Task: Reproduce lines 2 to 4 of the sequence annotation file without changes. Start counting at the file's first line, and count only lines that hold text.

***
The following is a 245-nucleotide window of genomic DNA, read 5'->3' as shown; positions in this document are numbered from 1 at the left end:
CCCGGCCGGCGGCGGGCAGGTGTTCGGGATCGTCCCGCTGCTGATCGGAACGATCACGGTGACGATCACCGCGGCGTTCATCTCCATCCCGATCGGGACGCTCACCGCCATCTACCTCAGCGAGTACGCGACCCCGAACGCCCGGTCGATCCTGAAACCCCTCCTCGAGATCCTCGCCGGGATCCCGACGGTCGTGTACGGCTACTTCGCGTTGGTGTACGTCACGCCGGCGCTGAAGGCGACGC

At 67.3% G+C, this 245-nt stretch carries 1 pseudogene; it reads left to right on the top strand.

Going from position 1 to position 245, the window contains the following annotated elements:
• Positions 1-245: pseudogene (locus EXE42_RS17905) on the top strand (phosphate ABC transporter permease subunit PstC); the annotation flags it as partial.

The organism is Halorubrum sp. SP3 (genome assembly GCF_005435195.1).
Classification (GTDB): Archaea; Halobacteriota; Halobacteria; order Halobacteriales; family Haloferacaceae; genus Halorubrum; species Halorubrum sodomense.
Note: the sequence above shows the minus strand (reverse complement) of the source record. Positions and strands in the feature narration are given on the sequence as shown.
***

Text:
CCCGGCCGGCGGCGGGCAGGTGTTCGGGATCGTCCCGCTGCTGATCGGAACGATCACGGTGACGATCACCGCGGCGTTCATCTCCATCCCGATCGGGACGCTCACCGCCATCTACCTCAGCGAGTACGCGACCCCGAACGCCCGGTCGATCCTGAAACCCCTCCTCGAGATCCTCGCCGGGATCCCGACGGTCGTGTACGGCTACTTCGCGTTGGTGTACGTCACGCCGGCGCTGAAGGCGACGC

At 67.3% G+C, this 245-nt stretch carries 1 pseudogene; it reads left to right on the top strand.

Going from position 1 to position 245, the window contains the following annotated elements: